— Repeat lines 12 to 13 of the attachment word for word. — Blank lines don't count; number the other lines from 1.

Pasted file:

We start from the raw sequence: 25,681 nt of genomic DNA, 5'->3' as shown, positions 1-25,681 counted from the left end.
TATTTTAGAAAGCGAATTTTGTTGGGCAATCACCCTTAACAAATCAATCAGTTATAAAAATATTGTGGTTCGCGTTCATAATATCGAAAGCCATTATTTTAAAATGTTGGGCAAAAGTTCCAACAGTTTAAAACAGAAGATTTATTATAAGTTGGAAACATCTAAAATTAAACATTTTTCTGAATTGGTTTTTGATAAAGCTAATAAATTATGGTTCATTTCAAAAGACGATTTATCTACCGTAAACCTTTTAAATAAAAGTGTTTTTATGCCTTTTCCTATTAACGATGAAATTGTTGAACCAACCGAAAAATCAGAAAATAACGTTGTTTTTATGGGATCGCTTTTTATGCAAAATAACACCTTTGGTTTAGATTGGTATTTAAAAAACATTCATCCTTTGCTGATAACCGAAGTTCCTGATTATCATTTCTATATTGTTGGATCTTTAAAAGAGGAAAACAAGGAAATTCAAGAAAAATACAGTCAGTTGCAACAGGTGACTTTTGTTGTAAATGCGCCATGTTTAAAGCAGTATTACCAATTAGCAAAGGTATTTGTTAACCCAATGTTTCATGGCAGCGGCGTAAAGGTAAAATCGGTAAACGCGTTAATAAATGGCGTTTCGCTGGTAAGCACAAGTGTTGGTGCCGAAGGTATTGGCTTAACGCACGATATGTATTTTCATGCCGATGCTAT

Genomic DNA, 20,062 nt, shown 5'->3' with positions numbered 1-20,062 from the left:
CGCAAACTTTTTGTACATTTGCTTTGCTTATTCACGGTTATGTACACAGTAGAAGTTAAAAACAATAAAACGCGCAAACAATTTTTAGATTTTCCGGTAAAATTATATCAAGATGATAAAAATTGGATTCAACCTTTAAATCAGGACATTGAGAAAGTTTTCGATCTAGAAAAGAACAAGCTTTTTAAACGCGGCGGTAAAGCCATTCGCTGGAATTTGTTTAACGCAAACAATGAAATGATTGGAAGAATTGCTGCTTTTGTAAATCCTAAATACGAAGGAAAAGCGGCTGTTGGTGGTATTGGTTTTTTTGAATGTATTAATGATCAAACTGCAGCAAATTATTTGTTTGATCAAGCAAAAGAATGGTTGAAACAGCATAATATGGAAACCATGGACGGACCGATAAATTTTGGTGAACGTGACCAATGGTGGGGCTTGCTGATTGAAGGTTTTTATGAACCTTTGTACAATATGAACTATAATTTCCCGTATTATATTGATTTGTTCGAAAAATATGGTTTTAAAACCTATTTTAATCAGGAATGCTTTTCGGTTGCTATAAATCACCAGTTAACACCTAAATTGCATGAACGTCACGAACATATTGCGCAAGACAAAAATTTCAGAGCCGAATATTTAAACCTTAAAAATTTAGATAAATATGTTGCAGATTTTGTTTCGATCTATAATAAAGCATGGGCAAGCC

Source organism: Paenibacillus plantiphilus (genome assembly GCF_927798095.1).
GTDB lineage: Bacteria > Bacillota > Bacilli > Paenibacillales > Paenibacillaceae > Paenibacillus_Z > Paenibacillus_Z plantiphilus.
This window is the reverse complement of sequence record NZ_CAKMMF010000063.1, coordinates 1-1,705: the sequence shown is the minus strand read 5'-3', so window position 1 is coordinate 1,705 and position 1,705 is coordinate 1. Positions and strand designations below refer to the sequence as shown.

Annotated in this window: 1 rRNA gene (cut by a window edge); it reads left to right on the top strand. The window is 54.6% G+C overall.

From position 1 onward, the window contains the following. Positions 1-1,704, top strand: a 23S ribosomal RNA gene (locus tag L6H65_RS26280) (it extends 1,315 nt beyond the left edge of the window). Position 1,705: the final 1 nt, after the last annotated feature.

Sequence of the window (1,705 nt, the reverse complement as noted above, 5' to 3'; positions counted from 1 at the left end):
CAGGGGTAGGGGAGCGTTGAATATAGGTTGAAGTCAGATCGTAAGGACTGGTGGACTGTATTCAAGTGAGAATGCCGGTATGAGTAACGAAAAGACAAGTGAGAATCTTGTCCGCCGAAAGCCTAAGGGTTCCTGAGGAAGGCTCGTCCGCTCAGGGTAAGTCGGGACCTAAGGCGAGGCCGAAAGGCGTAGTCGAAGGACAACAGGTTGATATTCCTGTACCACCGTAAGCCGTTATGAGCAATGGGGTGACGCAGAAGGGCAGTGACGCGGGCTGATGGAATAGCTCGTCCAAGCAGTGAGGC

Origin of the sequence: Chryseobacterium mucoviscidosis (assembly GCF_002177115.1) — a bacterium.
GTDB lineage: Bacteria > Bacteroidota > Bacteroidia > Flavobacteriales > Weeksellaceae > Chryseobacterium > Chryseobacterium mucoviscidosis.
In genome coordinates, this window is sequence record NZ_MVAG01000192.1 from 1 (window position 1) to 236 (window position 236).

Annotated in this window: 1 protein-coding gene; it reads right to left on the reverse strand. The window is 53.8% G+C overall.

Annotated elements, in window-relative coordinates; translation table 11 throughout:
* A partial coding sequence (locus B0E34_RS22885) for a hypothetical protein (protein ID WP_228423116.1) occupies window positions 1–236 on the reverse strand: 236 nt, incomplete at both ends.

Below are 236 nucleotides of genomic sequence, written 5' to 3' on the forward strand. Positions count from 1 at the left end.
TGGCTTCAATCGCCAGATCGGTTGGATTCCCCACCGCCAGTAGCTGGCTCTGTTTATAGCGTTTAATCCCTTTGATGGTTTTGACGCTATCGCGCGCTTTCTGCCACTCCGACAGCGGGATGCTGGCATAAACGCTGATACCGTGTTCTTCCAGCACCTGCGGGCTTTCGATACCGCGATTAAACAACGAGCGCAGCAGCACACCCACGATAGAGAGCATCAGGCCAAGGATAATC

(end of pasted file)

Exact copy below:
Origin of the sequence: Chryseobacterium mucoviscidosis (assembly GCF_002177115.1) — a bacterium.
GTDB lineage: Bacteria > Bacteroidota > Bacteroidia > Flavobacteriales > Weeksellaceae > Chryseobacterium > Chryseobacterium mucoviscidosis.